Man listening to music on headphones

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LONDON — “Good Vibrations” by The Beach Boys tops the charts as the song that makes people happiest, according to a university professor’s scientific formula. The 1966 hit single checks all the boxes in Dr. Michael Bonshor’s formula, who has a PhD in music psychology and studies music in relation to well-being extensively.

To create a happy song, Dr. Bonshor believes the combination of a major key, 7th chords, 137 BPM, strong beat, four beats in every bar, and a verse-chorus-verse-chorus structure is a sure-fire way to produce a happy beat. It should also have a short intro, repeated riffs, high volume, bright tone, and a mix of predictability and surprise.

Other tracks which follow this formula include “I Got You” (I Feel Good) by James Brown, “House of Fun” by Madness, and “Get the Party Started” by P!nk.

The happy formula has also been turned into a pitch-perfect track, called The Lighter Note, featuring upbeat notes, peppy chords, and feel-good musical breaks – which has been produced by Jamie P and Oliver Price and is available on Soundcloud. The track was commissioned by Müllerlight, which teamed up with Dr. Bonshor and also conducted research of 2,000 adults that discovered 32 percent turn to music daily to improve their mood.

“Previous studies have found songs are perceived as happy if they are in a major key, with a sweet spot of approximately 137 beats per minute,” Dr. Bonshor says in a statement. “We like ‘7th chords’ as they add interest; regular chords use three notes, whereas ‘7th chords’ add an extra note which provides a sense of musical ‘tension’ and ‘relief.’”

“Alongside this, cheery songs usually have a strong 1-2-1-2 beat to them, so that you can dance along – and a short introduction means the song kicks off with a bang straight away, and there’s not a long build up,” Dr. Bonshor continues.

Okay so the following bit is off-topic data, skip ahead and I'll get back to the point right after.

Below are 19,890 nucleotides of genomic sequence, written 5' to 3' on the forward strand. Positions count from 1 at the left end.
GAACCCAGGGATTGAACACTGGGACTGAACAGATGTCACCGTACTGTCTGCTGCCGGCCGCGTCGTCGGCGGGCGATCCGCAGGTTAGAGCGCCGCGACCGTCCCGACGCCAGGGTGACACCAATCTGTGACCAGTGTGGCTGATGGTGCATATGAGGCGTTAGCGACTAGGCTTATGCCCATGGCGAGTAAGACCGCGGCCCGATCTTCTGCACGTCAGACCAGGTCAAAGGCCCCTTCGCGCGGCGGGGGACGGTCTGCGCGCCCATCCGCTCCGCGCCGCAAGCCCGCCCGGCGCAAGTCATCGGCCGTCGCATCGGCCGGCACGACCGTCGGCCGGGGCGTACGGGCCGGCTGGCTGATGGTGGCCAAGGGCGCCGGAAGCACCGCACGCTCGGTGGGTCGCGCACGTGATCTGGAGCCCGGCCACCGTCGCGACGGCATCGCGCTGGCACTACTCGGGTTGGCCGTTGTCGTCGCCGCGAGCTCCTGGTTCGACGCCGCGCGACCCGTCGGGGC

“We like high volume when it comes to how our happy songs are made, with notes played in a bright and bouncy way by instruments such as trumpets or electric guitars instead of mellower instruments. Finally, a repetitive rhythm or guitar riff that people can latch onto and becomes memorable is the cherry on the cake.”

Average person has a playlist of 8 happy songs

The research also found 46 percent of adults say singing along to their favorite tracks is a great way to boost their mood. Of those who have specific tunes they turn to in order to cheer them up, on average, they have eight numbers on rotation which do the trick.

Nearly six in 10 (58%) say these songs have an upbeat feel to them, and the same percentage say they remind them of good memories which put a smile on their face. Meanwhile, 38 percent say most of their happy tracks were released throughout their teenage years.

The poll also finds that it takes an average of just 14 seconds for these songs to start working their magic. Pop, rock, and dance rank as the three happiest genres of music, while 71 percent feel music is one of the most powerful influences for changing or reinforcing their mood. Half believe the power of music is actually underestimated, and 38 percent recognize it can deliver amazing highs and lows.